Stewarding Thin Markets: Improving NDIS market effectiveness and equity

Project Details

"Improving NDIS market effectiveness and equity" asks what helps to manage the new National Disability Insurance Scheme (NDIS) market so that services remain available, accessible and of good quality.  This project aims to develop methodologies to identify thin markets in the public service sector. Thin markets, where there are a low number of buyers or low number of sellers, are a major risk for governments utilising a personalised approach to service delivery. When markets aren’t in place, or there aren’t enough providers within them (known as market failures or thin markets) the goals of the NDIS to create choice and control for people with a disability cannot be reached.


We are developing innovative new methods to allow governments to track markets in contexts like the NDIS. We are using a new method called ‘Functional Network Analysis’ in three case study areas across Australia - Canberra region, north east Melbourne area and the Goldfields in Western Australia. Through interviews and focus groups we will bring together practitioners, service providers, and government to identify how, and who, can address market issues.  This process develops ‘market stewardship’ capabilities for the NDIS.


A/Professor Gemma Carey, University of New South Wales
Professor Helen Dickinson, University of New South Wales
Professor David Gilchrist, University of Western Australia
Dr Damon Alexander, Swinburne University
Professor Anne Kavanagh, University of Melbourne
Professor Satish Chand, University of New South Wales


Department of Social Services and National Disability Services


Australian Research Council Linkage Grant, 2018 – 2021

Research Outcomes

  • Actions government can take to address thin markets and market gaps in the NDIS - The Mandarin
  • The economics of mental health, The Lucky Country Podcast with Richard Dennis Episode 2
  • What NDIA’s complaints tell us about outsourcing administration - The Mandarin
  • Explainer: how much does the NDIS cost and where does this money come from? - The Conversation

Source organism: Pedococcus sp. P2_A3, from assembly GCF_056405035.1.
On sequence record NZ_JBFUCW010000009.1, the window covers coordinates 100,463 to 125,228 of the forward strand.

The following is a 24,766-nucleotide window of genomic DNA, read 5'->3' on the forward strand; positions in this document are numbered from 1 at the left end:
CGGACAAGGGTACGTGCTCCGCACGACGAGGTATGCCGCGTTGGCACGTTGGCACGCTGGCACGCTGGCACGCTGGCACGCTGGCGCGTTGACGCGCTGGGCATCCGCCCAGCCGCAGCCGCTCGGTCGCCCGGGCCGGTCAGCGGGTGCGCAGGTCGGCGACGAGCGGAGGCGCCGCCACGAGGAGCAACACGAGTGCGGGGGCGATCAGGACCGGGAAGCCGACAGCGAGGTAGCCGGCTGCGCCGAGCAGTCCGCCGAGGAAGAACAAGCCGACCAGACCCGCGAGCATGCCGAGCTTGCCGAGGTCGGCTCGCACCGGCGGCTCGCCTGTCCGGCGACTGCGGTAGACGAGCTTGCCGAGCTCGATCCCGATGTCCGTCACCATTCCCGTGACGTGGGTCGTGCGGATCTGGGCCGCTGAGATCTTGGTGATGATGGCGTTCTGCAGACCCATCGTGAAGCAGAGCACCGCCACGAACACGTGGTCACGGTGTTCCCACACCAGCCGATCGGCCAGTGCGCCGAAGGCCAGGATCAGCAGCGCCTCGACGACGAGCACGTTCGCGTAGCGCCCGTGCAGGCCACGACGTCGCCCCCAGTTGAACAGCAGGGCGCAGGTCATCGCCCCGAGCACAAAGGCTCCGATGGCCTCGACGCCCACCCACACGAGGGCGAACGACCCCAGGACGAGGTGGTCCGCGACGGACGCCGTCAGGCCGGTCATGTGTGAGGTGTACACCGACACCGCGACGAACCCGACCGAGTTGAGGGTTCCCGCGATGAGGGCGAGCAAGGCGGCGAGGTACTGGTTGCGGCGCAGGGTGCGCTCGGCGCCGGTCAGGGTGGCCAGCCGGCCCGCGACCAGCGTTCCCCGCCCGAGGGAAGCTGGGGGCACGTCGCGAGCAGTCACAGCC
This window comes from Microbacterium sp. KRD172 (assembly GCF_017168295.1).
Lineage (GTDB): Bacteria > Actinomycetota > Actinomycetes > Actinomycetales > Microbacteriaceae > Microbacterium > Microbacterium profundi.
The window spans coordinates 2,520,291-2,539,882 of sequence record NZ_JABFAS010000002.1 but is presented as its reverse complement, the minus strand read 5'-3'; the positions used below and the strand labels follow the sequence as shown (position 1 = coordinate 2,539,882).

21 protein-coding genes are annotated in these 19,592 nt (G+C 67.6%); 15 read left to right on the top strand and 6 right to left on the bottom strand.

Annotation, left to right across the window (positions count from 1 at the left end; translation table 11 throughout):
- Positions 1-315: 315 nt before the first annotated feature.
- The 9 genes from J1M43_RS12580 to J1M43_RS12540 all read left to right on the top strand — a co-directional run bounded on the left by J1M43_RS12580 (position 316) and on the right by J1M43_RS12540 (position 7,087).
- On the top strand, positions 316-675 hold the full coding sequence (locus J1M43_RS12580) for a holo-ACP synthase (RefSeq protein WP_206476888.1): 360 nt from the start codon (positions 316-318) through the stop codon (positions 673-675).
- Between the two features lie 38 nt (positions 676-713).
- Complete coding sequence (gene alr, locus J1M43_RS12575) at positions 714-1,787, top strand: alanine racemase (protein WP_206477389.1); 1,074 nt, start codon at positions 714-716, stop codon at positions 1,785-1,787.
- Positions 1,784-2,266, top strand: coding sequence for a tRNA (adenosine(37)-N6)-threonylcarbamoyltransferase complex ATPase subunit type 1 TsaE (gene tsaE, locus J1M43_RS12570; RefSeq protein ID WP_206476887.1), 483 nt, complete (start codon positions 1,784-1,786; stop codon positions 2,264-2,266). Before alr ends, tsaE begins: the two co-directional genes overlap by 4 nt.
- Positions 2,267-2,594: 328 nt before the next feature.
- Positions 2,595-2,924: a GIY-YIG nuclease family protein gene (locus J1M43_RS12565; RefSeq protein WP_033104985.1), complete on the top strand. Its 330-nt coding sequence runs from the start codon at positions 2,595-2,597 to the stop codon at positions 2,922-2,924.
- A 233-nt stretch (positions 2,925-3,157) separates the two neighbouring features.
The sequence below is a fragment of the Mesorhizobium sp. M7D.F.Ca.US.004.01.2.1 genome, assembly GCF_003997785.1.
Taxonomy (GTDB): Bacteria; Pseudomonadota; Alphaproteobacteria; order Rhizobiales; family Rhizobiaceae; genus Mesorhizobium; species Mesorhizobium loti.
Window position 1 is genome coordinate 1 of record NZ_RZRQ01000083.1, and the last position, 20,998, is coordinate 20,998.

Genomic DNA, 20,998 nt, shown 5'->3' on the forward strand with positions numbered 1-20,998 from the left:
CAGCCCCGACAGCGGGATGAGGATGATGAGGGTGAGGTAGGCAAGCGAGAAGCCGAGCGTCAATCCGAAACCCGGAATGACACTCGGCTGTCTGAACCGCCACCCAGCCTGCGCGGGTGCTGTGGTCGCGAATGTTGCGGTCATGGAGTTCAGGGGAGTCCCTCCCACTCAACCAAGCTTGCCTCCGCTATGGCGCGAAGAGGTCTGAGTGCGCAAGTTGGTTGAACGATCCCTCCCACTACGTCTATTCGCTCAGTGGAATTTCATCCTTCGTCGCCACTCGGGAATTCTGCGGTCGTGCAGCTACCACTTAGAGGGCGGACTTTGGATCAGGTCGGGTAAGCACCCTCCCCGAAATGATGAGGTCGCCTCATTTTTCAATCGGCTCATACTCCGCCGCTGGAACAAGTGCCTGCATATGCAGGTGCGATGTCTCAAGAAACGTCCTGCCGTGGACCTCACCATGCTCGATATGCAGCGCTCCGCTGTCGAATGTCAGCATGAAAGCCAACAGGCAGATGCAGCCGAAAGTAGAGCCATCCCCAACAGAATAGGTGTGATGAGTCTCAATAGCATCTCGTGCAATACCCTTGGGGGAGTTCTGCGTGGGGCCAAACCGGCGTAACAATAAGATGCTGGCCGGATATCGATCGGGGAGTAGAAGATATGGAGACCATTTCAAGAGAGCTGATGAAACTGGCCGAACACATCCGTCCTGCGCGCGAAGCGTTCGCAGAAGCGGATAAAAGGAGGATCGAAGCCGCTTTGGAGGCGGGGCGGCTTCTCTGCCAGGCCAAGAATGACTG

• The vexed question of market stewardship in the NDIS - The Mandarin
  • NDIS hiccups are expected, as with any large-scale social reform -  The Conversation
  • Protecting equity in the National Disability Insurance Scheme - The Mandarin,
  • The NDIS costs are on track, but that doesn’t mean all participants are getting the support they need - The Conversation

Research Publications

All our research publications are available for download here.

  1. Malbon E, Alexander D, Carey G, Reeders D, Green C, Dickinson H & Kavanagh A. Adapting to a marketized system: Network analysis of a personalisation scheme in early implementation. Health Social Care Community, 27 August 2018 (Epub).
  2. Malbon E, Carey G, Reeders D. Mixed accountability within new public governance: The case of a personalized welfare scheme in early implementation. Social Policy & Administration, 17 September 2018 (Epub)
  3. Malbon E, Carey G, Reeders D. Accountability within new public governance and the case of the Australian National Disability Scheme’Social Policy and Administration, 2018, 1-14.
  4. Needham C & Dickinson H. Any one of us could be among that number: Comparing the Policy Narratives for Individualized Disability Funding in Australia and EnglandSocial Policy and Administration, 2018, 52; 731-749.
  5. Carey G, Malbon E, Olney S & Reeders D. The personalisation agenda: the case of the Australian National Disability Insurance SchemeInternational Review of Sociology, 2018, 28:1, 20-34.
  6. Malbon E, Carey G & Dickinson H. Accountability in Public Service Quasi-markets: The Case of the Australian National Disability Insurance Scheme, Australian Journal of Public Administration, vol. 77, pp. 468-481.
  7. Carey G, Malbon E, Reeders D, Kavanagh A & Llewellyn G. Redressing or entrenching social and health inequities through policy implementation? Examining personalised budgets through the Australian National Disability Insurance Scheme’, International Journal for Equity in Health, 2017, 16:192.
  8. Dickinson H. Individual funding systems: what worksEvidence Base Journal,  6 October 2017.
  9. Carey G & Dickinson H. A longitudinal study of the implementation experiences of the Australian National Disability Insurance Scheme: Investigating transformative policy changeBMC Health Services Research,  17 August 2017.
  10. Carey G, Kay A & Nevile A. Institutional legacies and ‘sticky layers’: what happens in cases of transformative change?Administration and Society, 19 April 2017  (Epub).
  11. Dickinson H & Carey G. Managing care integration during the implementation of large-scale reforms: The case of the Australian National Disability Insurance SchemeJournal of Integrated Care, vol. 25, pp. 6-16.
  12. Green C, Malbon E, Carey G,  Dickinson H & Reeders D.  Competition and collaboration between service providers in the NDIS, Centre for Social Impact, University of New South Wales 2018.

Research Group

Disability and Health Unit

School Research Themes

Data science, health metrics and disease modeling, Disparities, disadvantage and effective health care

Key Contact

For further information about this research, please contact the research group leader.

Department / Centre

Centre for Health Equity

MDHS Research library
Explore by researcher, school, project or topic.